Case Comment: Gow v Grant  UKSC 29, the Supreme Court rules on cohabitation
Marilyn Stowe Case Comments
This piece was originally posted on the Marilyn Stowe Blog and is reposted here with thanks.
I first wrote about the Scottish case of Gow v Grant in a post for the Times’ Experts blog, in September 2011. At the time, I was deeply concerned by the Government’s decision not to take forward the Law Commission’s recommendations for reform of cohabitation law.
Regular readers will already be familiar with my views on this subject – perhaps even weary of them!
In short, I believe that the lack of legislation for the millions of families in cohabiting relationships is a serious injustice within our family law system. The volume of phone calls, emails, Facebook updates and tweets before and after my most recent appearance on ITV’s This Morning to discuss unmarried couples’ rights demonstrated how much new law is required. Too many cohabiting couples haven’t a clue about the potential implications.
In Scotland, however, this injustice does not exist. There, cohabitation law was introduced in 2006. I think it is important to set out the relevant Scottish law.
Section 28 of the Family Law (Scotland) Act 2006 provides as follows:
“(1) Subsection (2) applies where cohabitants cease to cohabit otherwise than by reason of the death of one (or both) of them.
(2) On the application of a cohabitant (the “applicant”), the appropriate court may, after having regard to the matters mentioned in subsection (3) –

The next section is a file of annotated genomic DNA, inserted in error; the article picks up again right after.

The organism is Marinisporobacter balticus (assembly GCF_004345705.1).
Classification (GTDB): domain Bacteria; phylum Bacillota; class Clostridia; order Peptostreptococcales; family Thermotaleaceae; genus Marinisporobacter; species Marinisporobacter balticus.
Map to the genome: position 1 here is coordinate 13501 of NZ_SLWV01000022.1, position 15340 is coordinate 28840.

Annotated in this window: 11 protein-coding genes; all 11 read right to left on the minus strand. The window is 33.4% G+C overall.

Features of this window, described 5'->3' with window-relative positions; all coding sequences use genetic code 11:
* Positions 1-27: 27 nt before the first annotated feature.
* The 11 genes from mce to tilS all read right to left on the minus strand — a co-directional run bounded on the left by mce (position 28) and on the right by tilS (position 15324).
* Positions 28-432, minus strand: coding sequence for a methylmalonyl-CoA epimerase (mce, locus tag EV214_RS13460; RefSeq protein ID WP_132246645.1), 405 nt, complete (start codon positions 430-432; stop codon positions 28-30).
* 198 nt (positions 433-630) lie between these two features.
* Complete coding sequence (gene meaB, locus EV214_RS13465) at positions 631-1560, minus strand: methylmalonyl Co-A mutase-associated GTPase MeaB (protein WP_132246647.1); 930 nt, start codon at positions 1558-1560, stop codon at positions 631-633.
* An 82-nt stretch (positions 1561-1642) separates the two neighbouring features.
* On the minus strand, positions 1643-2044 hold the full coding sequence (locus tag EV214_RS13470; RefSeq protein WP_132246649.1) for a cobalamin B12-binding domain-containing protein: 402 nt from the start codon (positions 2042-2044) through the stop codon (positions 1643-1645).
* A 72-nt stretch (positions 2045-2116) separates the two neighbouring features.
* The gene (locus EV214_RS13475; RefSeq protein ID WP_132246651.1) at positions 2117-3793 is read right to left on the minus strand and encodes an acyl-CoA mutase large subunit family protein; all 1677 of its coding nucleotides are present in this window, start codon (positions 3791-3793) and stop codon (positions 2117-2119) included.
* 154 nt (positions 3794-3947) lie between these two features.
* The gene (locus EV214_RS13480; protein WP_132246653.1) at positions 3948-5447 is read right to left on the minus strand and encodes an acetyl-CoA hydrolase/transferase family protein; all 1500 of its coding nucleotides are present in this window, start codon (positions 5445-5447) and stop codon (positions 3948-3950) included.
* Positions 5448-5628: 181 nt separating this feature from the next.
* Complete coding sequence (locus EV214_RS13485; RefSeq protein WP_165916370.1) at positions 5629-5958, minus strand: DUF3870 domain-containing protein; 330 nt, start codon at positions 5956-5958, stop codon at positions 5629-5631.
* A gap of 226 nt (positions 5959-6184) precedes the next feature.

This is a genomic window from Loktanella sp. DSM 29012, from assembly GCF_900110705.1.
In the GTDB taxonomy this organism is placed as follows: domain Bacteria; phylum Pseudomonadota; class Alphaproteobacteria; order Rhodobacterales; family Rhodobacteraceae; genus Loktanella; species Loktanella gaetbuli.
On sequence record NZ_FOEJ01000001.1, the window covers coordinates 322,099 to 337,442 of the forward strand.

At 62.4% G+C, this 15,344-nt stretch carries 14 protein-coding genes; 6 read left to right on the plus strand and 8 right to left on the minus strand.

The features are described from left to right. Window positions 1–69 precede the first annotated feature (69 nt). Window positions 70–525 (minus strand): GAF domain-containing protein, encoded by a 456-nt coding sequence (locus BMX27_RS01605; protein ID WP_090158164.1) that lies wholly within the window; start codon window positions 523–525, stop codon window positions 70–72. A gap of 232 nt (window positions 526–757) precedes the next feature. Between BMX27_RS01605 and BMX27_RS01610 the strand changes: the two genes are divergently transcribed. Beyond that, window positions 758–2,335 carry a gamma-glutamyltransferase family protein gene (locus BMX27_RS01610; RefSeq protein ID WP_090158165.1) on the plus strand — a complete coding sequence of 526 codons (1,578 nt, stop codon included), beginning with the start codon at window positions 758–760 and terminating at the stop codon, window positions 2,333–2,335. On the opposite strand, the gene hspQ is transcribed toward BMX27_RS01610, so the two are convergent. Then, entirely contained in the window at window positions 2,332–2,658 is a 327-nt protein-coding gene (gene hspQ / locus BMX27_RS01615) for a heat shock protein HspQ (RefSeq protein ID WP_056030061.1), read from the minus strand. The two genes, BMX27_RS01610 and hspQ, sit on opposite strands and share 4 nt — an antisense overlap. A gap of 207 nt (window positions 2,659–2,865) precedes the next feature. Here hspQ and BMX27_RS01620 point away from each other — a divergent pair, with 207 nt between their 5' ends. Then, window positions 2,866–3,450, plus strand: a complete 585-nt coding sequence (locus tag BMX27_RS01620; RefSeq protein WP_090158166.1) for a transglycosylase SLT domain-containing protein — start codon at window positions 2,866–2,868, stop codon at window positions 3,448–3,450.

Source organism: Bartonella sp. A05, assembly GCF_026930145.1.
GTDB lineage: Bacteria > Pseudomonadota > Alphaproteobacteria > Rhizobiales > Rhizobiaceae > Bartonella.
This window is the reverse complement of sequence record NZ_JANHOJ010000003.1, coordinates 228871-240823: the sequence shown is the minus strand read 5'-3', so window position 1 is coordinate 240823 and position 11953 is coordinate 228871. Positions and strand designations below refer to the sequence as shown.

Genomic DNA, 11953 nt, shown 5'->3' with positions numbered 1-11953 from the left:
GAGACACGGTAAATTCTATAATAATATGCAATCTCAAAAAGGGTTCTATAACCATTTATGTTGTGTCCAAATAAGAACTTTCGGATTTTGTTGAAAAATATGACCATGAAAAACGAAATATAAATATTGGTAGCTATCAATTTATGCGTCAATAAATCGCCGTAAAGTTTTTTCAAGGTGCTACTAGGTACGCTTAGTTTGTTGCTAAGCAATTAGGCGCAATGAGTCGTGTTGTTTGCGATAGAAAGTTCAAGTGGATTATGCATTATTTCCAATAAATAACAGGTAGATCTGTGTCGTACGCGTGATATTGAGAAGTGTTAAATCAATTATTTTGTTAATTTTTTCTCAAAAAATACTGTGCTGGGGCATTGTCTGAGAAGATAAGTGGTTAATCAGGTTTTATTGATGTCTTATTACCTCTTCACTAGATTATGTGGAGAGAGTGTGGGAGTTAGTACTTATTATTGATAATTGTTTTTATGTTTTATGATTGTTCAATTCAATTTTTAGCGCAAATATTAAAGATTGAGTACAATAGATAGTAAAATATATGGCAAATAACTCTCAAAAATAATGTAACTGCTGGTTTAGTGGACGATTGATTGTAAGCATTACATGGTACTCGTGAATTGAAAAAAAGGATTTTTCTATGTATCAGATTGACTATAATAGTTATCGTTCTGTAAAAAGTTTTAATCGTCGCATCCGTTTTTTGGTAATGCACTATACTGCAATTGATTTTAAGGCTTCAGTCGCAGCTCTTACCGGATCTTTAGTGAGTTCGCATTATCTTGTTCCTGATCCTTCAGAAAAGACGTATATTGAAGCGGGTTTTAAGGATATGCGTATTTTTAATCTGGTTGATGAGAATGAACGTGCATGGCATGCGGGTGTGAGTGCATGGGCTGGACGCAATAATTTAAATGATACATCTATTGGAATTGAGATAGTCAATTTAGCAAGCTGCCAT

(a) make an order requiring the other cohabitant (the “defender”) to pay a capital sum of an amount specified in the order to the applicant;
(3) Those matters are –
(a) whether (and, if so, to what extent) the defender has derived economic advantage from contributions made by the applicant; and
(b) whether (and, if so, to what extent) the applicant has suffered economic disadvantage in the interests of –
(i) the defender; …
(4) In considering whether to make an order under subsection (2)(a), the appropriate court shall have regard to the matters mentioned in subsections (5) and (6).
(5) The first matter is the extent to which any economic advantage derived by the defender from contributions made by the applicant is offset by any economic disadvantage suffered by the defender in the interests of –
(a) the applicant; …
(6) The second matter is the extent to which any economic disadvantage suffered by the applicant in the interests of
(a) the defender; …
is offset by any economic advantage the applicant has derived from contributions made by the defender.
(9) In this section –
“economic advantage” includes gains in –
(b) income; and
(c) earning capacity;